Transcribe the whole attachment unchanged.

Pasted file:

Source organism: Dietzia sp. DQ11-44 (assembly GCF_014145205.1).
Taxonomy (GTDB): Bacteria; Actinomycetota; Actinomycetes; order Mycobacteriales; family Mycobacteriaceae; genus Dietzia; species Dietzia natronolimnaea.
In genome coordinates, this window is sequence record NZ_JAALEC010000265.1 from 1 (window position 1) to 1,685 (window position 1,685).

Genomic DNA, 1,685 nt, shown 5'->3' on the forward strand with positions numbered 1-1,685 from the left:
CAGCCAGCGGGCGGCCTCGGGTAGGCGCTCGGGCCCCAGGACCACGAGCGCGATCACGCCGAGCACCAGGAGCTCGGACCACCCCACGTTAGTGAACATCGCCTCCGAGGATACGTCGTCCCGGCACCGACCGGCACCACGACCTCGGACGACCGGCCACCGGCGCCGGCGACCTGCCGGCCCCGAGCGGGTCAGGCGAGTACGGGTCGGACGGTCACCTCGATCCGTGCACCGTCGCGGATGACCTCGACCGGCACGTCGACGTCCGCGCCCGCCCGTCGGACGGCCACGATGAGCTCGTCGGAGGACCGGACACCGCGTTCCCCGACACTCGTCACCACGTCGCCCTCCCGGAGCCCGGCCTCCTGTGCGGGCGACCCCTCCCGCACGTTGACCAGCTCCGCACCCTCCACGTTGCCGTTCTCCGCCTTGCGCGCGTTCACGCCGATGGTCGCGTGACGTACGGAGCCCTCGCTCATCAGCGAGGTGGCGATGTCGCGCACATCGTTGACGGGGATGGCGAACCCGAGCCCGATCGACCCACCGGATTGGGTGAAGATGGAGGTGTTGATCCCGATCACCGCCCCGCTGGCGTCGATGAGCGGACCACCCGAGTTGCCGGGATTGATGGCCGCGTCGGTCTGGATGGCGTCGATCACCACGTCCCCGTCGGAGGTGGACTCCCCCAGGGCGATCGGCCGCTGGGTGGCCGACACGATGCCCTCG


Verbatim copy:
Source organism: Dietzia sp. DQ11-44 (assembly GCF_014145205.1).
Taxonomy (GTDB): Bacteria; Actinomycetota; Actinomycetes; order Mycobacteriales; family Mycobacteriaceae; genus Dietzia; species Dietzia natronolimnaea.
In genome coordinates, this window is sequence record NZ_JAALEC010000265.1 from 1 (window position 1) to 1,685 (window position 1,685).

Genomic DNA, 1,685 nt, shown 5'->3' on the forward strand with positions numbered 1-1,685 from the left:
CAGCCAGCGGGCGGCCTCGGGTAGGCGCTCGGGCCCCAGGACCACGAGCGCGATCACGCCGAGCACCAGGAGCTCGGACCACCCCACGTTAGTGAACATCGCCTCCGAGGATACGTCGTCCCGGCACCGACCGGCACCACGACCTCGGACGACCGGCCACCGGCGCCGGCGACCTGCCGGCCCCGAGCGGGTCAGGCGAGTACGGGTCGGACGGTCACCTCGATCCGTGCACCGTCGCGGATGACCTCGACCGGCACGTCGACGTCCGCGCCCGCCCGTCGGACGGCCACGATGAGCTCGTCGGAGGACCGGACACCGCGTTCCCCGACACTCGTCACCACGTCGCCCTCCCGGAGCCCGGCCTCCTGTGCGGGCGACCCCTCCCGCACGTTGACCAGCTCCGCACCCTCCACGTTGCCGTTCTCCGCCTTGCGCGCGTTCACGCCGATGGTCGCGTGACGTACGGAGCCCTCGCTCATCAGCGAGGTGGCGATGTCGCGCACATCGTTGACGGGGATGGCGAACCCGAGCCCGATCGACCCACCGGATTGGGTGAAGATGGAGGTGTTGATCCCGATCACCGCCCCGCTGGCGTCGATGAGCGGACCACCCGAGTTGCCGGGATTGATGGCCGCGTCGGTCTGGATGGCGTCGATCACCACGTCCCCGTCGGAGGTGGACTCCCCCAGGGCGATCGGCCGCTGGGTGGCCGACACGATGCCCTCG